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Top 10 Underrated American Patriotic Super Heroes

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Let’s face it: we’re just plain lucky to be Americans. Why? Because we have, without a doubt, the greatest collection of patriotic super heroes in the entire world, and it’s not even close. Comic book creators have proven themselves unable to resist coming up with characters dressed up in the stars and stripes, a trend that has lasted from the 1930s all the way to today.

But while anyone can sit down and type out an ode to Captain America on Independence Day, we wanted to shine the spotlight (or at least the glow from some sparklers) on some of the American-themed heroes who haven’t received as much attention as they deserved. No doubt the people who came up with them had hopes that they’d someday take their place alongside Steve Rogers in the pantheon of iconic characters, but none of these 10 quite made it there.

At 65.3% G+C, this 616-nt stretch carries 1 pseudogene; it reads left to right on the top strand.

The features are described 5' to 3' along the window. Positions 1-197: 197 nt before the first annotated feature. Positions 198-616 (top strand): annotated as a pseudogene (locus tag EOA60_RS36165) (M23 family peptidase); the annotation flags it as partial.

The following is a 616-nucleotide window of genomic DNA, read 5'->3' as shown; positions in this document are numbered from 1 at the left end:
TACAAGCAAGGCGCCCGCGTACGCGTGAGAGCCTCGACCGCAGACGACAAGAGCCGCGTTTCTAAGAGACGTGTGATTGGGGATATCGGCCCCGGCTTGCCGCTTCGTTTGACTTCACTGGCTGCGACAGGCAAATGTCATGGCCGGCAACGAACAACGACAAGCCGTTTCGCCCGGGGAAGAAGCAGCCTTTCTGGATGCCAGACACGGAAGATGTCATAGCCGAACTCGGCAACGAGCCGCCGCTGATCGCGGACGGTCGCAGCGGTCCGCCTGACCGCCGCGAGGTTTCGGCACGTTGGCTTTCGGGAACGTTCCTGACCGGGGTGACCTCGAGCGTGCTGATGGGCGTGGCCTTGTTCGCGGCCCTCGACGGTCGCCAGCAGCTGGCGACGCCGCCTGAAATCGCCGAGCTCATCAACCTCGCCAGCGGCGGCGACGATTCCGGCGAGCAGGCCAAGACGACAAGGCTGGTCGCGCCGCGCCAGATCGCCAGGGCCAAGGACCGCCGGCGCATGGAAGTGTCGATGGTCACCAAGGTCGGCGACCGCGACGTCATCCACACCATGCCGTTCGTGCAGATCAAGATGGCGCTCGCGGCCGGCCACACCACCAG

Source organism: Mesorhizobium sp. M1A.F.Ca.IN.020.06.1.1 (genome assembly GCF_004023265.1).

So grill another hot dog for these men and women, and join us as we salute the top 10 underrated American patriotic super heroes.

10. Major Victory

This guy gets the bottom spot on the list because he wasn’t exactly a hero all the time. This DC comics creation also embodied the “‘Merica” stereotype long before that was an actual thing, making his debut in a Batman and the Outsiders annual back in 1984.

Major-VictoryWilliam Vickers was the first man to take on the code name of Major Victory, and he certainly was guided by a serious sense of patriotism, even if it was often misplaced. He looked the part of an American hero in terms of physique, though his powers of strength, flight and energy blasts (in U.S.-approved colors!) came from his costume.

And those teams he led: the Force of July! Freedom’s Ring! Alas, Vickers found that even keeping America in a special place in your heart is no defense against the evil of Eclipso, and he was killed in action.

Nevertheless, DC never lets the Major Victory identity vacant for very long. Someone is always willing to suit up and do their duty, even if that sometimes means perpetuating some of the uglier American stereotypes while doing so. ‘Merica!

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